"Unbound combines the best of a lifetime of discriminating, multidisciplinary scholarship with the storytelling abilities of great scholarly, humanistic writers like Desmond Morris, Carl Sagan, and historian James McPherson. Dr. Currier's highly accessible work is alive with the energy of discovery. Synthesizing insights from paleontology, primatology, cultural anthropology, and related sciences, it surprises and challenges accepted narratives of human evolution. In the process, it not only conveys a new understanding of our profound and ancient connections; it also illuminates key facets of modern society. Highly recommended for all serious students of human culture and the humanities--and for any reader who wants a greater sense of place at a time when understanding how we function as a species has never been more urgently needed." --William Manley, Technical Lead for Cultural Resource Programs Worldwide and Deputy Federal Preservation Officer, United States Navy

"A satisfying complete work beautifully written and presented. . . . I have just put down what will be a classic and required reading in anthropology departments. Unbound is more: it is a highly readable, believable history of how Man became what s/he is. . . . Rarely can one call a work of non-fiction a page-turner, but this one is. . . . This is one of those satisfying, complete works that will appeal equally to the academic and the educated "man in the street." The structure is more than clever, it is original: with inventions leading up to language, the point at which most assessments of modern man begin. The reader will get some new viewpoints on early development--bipedalism and the invention of the spear stand out--and, most importantly, how the bits go together to make evolution. The title is as brilliant as the "binding" into various parts for ease of reference. Read Darwin, then read Currier. We are going to hear much of this book." --Robert Cooper, anthropologist and author of Thailand: Culture Shock! A Survival Guide to Customs & Etiquette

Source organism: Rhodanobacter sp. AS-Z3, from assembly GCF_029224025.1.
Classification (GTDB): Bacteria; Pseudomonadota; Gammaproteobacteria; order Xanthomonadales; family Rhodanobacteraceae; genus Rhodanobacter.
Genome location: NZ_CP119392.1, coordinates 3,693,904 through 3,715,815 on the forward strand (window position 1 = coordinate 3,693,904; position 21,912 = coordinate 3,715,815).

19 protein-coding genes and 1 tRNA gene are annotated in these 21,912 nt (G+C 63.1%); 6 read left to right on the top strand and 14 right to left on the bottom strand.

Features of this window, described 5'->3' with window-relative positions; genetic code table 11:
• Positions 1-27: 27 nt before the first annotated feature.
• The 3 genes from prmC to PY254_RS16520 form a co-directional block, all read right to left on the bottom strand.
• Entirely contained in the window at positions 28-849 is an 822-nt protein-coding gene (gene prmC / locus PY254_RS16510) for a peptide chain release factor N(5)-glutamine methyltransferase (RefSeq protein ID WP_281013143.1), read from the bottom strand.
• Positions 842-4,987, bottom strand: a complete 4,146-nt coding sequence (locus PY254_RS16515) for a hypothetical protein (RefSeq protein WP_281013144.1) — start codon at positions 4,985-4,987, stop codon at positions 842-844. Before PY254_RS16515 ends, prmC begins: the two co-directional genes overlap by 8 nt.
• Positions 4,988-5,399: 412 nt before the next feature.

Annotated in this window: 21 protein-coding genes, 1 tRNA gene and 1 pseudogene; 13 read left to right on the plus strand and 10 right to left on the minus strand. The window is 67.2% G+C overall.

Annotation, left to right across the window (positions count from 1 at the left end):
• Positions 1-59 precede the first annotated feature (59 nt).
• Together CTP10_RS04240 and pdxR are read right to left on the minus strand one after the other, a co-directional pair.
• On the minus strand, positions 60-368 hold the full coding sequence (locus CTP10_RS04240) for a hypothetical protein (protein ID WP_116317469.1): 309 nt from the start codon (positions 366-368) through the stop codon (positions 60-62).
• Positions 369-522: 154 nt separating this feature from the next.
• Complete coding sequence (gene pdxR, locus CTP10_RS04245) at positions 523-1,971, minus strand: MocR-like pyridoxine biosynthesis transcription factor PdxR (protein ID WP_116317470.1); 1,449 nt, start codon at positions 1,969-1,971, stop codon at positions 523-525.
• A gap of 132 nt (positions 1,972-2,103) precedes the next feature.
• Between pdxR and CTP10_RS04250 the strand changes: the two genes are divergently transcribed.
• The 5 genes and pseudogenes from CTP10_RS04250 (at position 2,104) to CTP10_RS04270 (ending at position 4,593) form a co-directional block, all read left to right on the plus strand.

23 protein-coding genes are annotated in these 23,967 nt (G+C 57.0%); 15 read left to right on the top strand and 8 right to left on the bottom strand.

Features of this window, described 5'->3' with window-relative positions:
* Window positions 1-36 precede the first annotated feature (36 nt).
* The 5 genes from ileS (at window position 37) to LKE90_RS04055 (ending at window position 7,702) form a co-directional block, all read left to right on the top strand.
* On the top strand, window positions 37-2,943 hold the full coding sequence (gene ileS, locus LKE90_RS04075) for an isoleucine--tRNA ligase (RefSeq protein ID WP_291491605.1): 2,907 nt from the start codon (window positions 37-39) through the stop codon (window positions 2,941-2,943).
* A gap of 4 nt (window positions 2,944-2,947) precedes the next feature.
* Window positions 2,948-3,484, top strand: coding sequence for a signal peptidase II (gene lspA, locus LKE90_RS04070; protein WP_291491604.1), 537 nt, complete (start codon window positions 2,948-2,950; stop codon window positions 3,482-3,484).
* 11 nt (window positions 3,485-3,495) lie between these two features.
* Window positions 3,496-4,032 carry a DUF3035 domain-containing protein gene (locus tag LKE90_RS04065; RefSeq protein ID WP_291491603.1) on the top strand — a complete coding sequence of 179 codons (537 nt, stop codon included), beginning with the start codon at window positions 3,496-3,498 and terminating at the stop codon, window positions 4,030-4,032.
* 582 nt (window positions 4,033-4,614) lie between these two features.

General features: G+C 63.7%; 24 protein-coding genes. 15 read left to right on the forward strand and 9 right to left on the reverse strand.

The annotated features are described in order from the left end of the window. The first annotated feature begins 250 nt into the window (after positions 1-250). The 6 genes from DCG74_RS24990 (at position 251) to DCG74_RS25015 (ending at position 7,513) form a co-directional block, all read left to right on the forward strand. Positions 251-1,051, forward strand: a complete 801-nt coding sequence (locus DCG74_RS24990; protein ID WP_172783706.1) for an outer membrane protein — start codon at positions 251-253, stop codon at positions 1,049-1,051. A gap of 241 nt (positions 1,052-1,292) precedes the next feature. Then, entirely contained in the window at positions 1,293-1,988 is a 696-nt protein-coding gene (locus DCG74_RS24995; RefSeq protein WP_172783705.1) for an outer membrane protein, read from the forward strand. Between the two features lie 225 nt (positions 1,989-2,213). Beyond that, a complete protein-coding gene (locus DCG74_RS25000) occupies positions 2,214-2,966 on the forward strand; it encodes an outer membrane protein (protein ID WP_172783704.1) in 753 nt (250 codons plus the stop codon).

"Unbound is a fascinating overview of the influence of technology on human evolutionary history. It is an excellent example of both popular and scholarly writing . . . that can be easily understood by a wide audience of educated readers." --Anek R. Sankhyan, PhD, President, Palaeo Research Society, Ghumarwin, Himachal Pradesh, India